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Bearer Securities

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BEARER SECURITIES are those dgcuments of title which pass from hand to hand by mere delivery, the formalities of assignment or indorsement not being required. Examples are a bill of exchange, or a debenture, expressed to be payable to bearer. • BEER—BEER-HOUSES—BEER-RETAILERS.--In early times in England ale and bread were considered to be equally victuals or absolute necessaries of life, and from the reign of Henry III. to that of Henry VIII. laws were made regulating the price and quality of these commodities, not relatively to some indifferent standards, but relatively to one another. But this interdependence was bound in time to become extremely inconvenient, and consequently, in the twenty-third year of the latter reign, brewers were allowed to fix the price of beer without regard to the price of bread, though subject to the discretion of justices and mayors, and to the palate of the ale-conner. • ale-conner held an office of the highest antiquity, his duty being to examine and assay beer and ale and take care that they were of good quality and wholesome, and sold at the prices fixed by the laws and regulations for the time being in force. These laws or regulations were called assizes. The ale-conner has persisted until the present day ; he is found still occupying a sinecure office in an occasional manor, or under some ancient corporation. But in the old days he was an official with important duties, and was to be found in almost every town and parish throughout the country.To-day, beer can apparently be made of any substance, chemical or otherwise, so long as it is not injurious to health. Most of the prosecu tions which have been taken in respect of adulterated beer have been the result of a too great proportion of salt in the beer. And these were almost the only prosecutions, until recently the discovery of arsenic in beer gave rise to another ground for proceeding. The special statute law on the subject now in force is as follows :—" A dealer in or retailer of beer shall not adulterate or dilute beer, or add any matter or thing thereto (except finings for the purpose of clarification), and any beer found to be adulterated or diluted or mixed with any other matter or thing (except finings) in the possession of a dealer in or retailer of beer shall be forfeited, and he shall incur sAne of X50." There is a similar enactment with regard to brewers. There is an implied warranty under the SALE OF GOODS Act, on the sale of beer by retail by description, that the beer is of a merchantable quality.

was in the reign of Henry VII. that restrictions were placed upon the sale of beer; until then any one who pleased might brew and sell ale and beer and keep an alehouse, the only restriction being the one he shared with his fellow-traders, that he should so conduct his business as not to create a public nuisance. But it would seem that such a business could not be so con ducted without becoming a public danger. Accordingly a statute of Edward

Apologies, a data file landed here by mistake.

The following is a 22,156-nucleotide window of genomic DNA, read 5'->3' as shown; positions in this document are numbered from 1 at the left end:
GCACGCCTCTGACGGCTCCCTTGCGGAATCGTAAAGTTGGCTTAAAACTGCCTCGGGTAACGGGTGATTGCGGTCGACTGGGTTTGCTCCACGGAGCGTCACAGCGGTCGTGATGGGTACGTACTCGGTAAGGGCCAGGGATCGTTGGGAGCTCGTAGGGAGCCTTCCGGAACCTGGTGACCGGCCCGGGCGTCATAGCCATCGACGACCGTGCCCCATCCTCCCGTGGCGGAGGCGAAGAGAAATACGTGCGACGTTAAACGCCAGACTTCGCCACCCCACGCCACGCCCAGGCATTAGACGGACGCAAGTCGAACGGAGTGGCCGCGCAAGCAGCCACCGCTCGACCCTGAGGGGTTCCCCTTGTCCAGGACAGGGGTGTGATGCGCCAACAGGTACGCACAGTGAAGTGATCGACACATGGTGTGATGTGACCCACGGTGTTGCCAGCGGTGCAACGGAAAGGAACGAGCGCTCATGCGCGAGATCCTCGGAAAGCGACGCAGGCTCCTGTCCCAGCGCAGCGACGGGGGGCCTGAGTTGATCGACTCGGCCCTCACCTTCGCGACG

VI. placed the alehouses directly under the control of the local magistrates, and so inaugurated the licensing system which is with us to this day. And probably the jealousy which that system has been preserved is as much due to the presence through all these years of a watchful temperance party, as to a careful police. The temperance party, considered as an opposing force to the licensed trade, can hardly be said to be of modern growth. If there was not a party so-called there were certainly its elements, present too, in high places. Thus in the year 1635 we find the Lord Keeper Coventry, in his charge to the judges previously to the circuits, inveighing against the licensed houses in the strongest terms. He says : " I account alehouses and tippling houses the greatest pests in the kingdom. I give it to you in charge to take a course that none be permitted unless they be licensed ; and, for the licensed alehouses, let them be but a few, and in fit places ; if they be in private corners and ill places, they become the dens of thieves—they are the public stages of drunkenness and disorder ; in market-towns, or in great places or roads, where travellers come, they are necessary . . . let care be taken in the choice of alehouse keepers, that an alehouse be not appointed to be the liveli hood of a great family ; one or two is enough to draw drink and serve the people in an alehouse ; but if six, eight, ten, or twelve must be maintained by alehouse keeping, it cannot choose but be an exceeding disorder, and the family, by this means, is unfit for any other good work or employment. In many places they swarm by default of the justices of the peace, that set up too many ; but if the justices will not obey your charge herein, certify their default and names, and I assure you they shall be discharged. I once did discharge two justices for setting up one alehouse, and shall be glad to do the like again upon the same occasion." Until the reign of George II. little change was made in the method of licensing and the regulation of alehouses ; but in that reign, what with the startling and extraordinary increase of spirit-drinking amongst the lowest classes, and with the necessity which had arisen for arrangements by which the excise duties might be collected with facility and certainty, the legislature found it expedient to seriously approach this important subject. Accordingly, two Acts were passed, the latter of which continued as the authority for ing beerhouses antil the nineteenth century ; then after one or two Acts of slight importance there was passed in ins a general Act regulating the grant ing of licences and repealing all former statutes on the subject. This latter Act, as amended and supplemented by subsequent Acts, ending with the Licensing Act of 1910, is now the authority for licensing beerhouses. A beer retailer is not necessarily an innkeeper.